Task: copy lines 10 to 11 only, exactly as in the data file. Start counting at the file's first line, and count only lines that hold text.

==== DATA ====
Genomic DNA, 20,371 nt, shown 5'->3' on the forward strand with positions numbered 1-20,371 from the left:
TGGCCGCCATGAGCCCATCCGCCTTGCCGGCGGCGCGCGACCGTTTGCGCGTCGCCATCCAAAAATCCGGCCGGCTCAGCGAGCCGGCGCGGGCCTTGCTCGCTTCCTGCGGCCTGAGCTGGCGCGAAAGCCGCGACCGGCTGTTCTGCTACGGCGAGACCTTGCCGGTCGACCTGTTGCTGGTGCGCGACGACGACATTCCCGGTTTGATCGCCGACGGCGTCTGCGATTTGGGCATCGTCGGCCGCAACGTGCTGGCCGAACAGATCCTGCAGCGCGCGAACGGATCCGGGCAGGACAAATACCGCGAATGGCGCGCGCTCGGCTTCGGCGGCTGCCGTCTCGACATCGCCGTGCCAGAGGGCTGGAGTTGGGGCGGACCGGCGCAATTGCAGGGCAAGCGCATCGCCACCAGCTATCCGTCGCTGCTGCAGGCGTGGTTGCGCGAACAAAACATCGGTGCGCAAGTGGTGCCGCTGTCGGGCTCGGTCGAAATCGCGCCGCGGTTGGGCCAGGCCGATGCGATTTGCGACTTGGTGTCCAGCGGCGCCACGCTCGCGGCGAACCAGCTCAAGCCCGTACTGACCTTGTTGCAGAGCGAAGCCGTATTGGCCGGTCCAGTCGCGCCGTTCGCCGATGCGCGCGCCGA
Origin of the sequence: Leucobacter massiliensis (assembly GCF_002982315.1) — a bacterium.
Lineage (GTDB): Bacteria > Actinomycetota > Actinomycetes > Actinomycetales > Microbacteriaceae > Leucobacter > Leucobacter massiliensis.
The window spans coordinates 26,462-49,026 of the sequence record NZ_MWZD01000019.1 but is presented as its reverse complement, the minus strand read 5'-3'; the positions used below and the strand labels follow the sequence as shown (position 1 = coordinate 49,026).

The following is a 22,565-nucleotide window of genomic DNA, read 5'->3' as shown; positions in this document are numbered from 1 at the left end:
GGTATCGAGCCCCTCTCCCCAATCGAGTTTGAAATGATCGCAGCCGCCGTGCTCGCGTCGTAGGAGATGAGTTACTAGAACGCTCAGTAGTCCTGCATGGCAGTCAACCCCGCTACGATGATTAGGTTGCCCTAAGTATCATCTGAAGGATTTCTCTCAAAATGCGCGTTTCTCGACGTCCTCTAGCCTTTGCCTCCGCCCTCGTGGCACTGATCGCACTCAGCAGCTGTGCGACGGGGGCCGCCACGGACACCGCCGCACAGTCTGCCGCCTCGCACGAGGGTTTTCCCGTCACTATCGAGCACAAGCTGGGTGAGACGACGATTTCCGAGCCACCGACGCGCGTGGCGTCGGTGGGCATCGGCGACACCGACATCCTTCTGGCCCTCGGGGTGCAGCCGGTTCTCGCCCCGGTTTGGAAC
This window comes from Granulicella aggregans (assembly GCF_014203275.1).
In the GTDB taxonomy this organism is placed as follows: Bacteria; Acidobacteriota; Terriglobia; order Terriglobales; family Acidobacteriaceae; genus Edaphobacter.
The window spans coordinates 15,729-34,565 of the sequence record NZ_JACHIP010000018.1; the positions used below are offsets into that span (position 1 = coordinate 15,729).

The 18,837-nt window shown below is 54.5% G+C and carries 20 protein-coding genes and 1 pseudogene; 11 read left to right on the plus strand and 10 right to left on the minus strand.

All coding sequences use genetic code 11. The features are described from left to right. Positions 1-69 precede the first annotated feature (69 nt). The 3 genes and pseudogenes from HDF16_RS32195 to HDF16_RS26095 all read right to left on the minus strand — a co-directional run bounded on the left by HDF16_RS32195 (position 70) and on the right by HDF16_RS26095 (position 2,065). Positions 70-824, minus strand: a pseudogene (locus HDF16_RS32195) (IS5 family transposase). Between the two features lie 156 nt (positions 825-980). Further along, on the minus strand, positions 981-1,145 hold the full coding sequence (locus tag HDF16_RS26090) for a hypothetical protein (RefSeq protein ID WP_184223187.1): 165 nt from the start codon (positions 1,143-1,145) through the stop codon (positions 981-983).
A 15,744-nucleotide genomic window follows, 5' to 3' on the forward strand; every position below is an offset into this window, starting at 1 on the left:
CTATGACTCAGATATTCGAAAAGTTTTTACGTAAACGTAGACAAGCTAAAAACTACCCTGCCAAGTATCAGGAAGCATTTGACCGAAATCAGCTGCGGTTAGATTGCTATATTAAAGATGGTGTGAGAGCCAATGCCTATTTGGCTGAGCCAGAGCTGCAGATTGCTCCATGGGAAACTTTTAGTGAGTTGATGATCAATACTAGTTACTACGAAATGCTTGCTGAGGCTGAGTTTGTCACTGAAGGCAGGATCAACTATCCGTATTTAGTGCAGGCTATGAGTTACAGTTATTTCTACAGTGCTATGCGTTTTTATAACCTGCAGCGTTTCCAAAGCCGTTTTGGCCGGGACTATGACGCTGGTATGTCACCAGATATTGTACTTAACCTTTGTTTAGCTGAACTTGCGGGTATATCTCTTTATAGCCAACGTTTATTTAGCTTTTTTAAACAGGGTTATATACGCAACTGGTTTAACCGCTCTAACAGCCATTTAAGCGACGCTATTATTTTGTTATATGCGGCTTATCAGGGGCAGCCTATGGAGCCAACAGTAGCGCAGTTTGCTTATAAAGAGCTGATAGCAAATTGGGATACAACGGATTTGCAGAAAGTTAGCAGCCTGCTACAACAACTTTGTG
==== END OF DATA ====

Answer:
The window spans coordinates 15,729-34,565 of the sequence record NZ_JACHIP010000018.1; the positions used below are offsets into that span (position 1 = coordinate 15,729).

The 18,837-nt window shown below is 54.5% G+C and carries 20 protein-coding genes and 1 pseudogene; 11 read left to right on the plus strand and 10 right to left on the minus strand.